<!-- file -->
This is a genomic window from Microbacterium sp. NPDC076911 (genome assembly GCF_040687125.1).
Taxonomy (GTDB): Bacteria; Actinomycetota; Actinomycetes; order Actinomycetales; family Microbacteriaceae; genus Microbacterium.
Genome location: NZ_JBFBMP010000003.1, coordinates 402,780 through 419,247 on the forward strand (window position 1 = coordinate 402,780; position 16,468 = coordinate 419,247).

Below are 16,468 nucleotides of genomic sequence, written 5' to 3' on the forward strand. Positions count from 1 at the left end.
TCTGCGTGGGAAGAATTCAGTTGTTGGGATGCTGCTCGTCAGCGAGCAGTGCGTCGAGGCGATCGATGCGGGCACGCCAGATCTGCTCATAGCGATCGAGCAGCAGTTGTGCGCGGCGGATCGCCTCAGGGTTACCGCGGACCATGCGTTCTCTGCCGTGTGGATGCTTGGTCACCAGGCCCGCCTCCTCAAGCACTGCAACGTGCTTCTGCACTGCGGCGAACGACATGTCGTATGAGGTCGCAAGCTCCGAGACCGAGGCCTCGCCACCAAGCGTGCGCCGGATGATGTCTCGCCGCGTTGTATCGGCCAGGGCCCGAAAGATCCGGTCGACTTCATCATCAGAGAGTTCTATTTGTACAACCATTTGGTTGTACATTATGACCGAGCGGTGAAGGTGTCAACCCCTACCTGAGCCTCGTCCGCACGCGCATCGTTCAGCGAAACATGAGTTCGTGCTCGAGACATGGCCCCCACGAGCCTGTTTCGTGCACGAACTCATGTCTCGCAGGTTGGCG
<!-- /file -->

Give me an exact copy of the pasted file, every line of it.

This is a genomic window from Microbacterium sp. NPDC076911 (genome assembly GCF_040687125.1).
Taxonomy (GTDB): Bacteria; Actinomycetota; Actinomycetes; order Actinomycetales; family Microbacteriaceae; genus Microbacterium.
Genome location: NZ_JBFBMP010000003.1, coordinates 402,780 through 419,247 on the forward strand (window position 1 = coordinate 402,780; position 16,468 = coordinate 419,247).

Below are 16,468 nucleotides of genomic sequence, written 5' to 3' on the forward strand. Positions count from 1 at the left end.
TCTGCGTGGGAAGAATTCAGTTGTTGGGATGCTGCTCGTCAGCGAGCAGTGCGTCGAGGCGATCGATGCGGGCACGCCAGATCTGCTCATAGCGATCGAGCAGCAGTTGTGCGCGGCGGATCGCCTCAGGGTTACCGCGGACCATGCGTTCTCTGCCGTGTGGATGCTTGGTCACCAGGCCCGCCTCCTCAAGCACTGCAACGTGCTTCTGCACTGCGGCGAACGACATGTCGTATGAGGTCGCAAGCTCCGAGACCGAGGCCTCGCCACCAAGCGTGCGCCGGATGATGTCTCGCCGCGTTGTATCGGCCAGGGCCCGAAAGATCCGGTCGACTTCATCATCAGAGAGTTCTATTTGTACAACCATTTGGTTGTACATTATGACCGAGCGGTGAAGGTGTCAACCCCTACCTGAGCCTCGTCCGCACGCGCATCGTTCAGCGAAACATGAGTTCGTGCTCGAGACATGGCCCCCACGAGCCTGTTTCGTGCACGAACTCATGTCTCGCAGGTTGGCG